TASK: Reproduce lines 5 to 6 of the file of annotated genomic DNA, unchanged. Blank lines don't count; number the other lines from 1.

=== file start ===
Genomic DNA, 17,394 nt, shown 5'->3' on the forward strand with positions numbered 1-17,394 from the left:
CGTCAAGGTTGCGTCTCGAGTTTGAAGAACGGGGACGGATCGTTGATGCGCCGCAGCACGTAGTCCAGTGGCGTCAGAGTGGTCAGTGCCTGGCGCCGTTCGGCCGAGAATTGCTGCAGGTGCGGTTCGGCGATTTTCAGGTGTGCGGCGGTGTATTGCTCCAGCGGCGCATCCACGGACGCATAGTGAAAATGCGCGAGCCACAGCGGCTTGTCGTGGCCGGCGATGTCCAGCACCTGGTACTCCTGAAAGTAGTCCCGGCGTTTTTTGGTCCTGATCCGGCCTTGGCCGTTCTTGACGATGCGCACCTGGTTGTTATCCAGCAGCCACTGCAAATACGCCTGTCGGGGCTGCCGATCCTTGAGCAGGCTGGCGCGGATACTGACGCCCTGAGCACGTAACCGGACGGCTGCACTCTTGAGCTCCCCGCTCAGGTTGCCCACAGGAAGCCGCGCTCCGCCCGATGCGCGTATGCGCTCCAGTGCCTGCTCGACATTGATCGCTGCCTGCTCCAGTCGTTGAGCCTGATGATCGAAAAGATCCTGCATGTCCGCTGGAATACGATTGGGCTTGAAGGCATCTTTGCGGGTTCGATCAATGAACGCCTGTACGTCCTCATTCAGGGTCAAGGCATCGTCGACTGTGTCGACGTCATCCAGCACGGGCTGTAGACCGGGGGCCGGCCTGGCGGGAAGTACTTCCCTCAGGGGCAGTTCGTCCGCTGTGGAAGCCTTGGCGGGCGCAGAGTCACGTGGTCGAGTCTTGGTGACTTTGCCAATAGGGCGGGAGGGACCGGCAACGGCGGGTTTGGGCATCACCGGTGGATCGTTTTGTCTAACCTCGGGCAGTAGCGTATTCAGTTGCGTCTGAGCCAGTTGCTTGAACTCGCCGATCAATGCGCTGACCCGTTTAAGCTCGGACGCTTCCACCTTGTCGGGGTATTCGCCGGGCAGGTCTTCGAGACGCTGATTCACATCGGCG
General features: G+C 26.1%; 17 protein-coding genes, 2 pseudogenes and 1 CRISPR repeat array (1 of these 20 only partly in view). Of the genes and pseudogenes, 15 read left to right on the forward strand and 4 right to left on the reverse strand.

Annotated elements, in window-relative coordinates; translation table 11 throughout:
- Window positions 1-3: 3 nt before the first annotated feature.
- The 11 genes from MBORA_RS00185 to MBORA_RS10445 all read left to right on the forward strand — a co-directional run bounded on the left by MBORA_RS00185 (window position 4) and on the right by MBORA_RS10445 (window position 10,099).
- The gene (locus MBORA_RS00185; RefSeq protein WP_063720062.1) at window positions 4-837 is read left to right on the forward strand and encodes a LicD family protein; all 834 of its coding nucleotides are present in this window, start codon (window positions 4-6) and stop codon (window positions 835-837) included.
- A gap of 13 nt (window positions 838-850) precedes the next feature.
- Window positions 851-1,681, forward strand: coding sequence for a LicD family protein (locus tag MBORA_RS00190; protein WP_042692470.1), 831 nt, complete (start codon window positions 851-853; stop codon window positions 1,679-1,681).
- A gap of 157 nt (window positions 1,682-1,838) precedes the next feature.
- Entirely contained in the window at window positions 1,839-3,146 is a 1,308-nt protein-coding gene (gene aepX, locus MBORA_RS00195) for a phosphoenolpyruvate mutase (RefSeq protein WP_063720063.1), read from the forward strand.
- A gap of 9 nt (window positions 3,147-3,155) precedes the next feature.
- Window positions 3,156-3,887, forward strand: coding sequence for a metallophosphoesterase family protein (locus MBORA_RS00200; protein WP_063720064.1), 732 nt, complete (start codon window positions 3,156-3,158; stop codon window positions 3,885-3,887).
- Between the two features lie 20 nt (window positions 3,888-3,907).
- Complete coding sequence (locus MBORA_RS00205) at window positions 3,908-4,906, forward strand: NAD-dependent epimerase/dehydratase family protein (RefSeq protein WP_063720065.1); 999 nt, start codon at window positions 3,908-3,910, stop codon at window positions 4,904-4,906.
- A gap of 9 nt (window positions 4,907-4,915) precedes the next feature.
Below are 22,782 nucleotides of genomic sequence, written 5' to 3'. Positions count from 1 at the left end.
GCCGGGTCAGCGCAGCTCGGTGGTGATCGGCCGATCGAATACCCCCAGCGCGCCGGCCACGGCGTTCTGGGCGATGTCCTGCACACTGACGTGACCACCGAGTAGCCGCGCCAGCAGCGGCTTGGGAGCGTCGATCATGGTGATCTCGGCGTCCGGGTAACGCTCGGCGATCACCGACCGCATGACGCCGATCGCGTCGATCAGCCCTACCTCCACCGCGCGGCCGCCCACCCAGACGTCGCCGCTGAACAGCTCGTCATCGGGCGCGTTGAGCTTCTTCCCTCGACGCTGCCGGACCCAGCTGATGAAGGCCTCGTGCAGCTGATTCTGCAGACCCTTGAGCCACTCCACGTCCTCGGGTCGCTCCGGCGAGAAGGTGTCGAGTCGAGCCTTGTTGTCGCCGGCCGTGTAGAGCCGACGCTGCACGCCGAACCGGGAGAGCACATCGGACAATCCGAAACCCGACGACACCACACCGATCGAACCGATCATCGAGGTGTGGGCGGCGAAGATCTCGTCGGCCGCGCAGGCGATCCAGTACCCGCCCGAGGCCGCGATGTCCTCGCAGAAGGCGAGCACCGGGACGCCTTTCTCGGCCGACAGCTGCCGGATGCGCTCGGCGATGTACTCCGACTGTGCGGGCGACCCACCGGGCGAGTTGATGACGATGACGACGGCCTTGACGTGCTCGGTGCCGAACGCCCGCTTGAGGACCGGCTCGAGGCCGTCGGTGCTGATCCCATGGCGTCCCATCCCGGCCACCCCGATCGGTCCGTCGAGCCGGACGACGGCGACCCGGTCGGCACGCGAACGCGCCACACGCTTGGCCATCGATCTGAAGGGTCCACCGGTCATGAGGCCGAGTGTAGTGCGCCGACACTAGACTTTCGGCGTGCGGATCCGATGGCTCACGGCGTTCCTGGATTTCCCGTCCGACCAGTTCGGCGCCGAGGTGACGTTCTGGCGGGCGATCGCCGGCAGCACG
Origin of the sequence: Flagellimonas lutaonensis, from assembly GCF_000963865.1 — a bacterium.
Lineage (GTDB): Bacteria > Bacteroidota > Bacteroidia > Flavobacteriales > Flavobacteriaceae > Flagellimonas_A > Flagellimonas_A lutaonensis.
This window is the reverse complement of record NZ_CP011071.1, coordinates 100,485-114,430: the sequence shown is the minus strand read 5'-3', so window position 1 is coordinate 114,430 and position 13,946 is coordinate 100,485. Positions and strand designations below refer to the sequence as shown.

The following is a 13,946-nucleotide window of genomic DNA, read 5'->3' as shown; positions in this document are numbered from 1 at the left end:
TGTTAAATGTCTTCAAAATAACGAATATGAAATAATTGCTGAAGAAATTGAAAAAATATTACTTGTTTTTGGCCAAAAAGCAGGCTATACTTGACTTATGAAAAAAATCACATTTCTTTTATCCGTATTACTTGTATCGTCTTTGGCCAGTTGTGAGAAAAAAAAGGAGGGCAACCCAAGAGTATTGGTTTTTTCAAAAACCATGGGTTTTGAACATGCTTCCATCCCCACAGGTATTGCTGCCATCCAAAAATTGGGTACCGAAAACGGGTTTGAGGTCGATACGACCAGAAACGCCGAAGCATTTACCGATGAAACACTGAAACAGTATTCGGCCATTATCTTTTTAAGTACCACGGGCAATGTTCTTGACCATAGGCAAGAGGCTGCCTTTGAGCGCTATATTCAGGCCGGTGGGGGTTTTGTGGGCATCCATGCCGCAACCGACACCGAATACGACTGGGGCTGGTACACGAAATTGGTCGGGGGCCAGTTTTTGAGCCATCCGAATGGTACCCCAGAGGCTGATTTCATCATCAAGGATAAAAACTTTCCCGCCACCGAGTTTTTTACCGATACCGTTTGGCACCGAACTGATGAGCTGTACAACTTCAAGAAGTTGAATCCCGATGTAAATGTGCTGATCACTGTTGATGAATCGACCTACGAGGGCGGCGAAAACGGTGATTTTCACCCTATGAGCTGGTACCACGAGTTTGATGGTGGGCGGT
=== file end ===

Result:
- Window positions 1-3: 3 nt before the first annotated feature.
- The 11 genes from MBORA_RS00185 to MBORA_RS10445 all read left to right on the forward strand — a co-directional run bounded on the left by MBORA_RS00185 (window position 4) and on the right by MBORA_RS10445 (window position 10,099).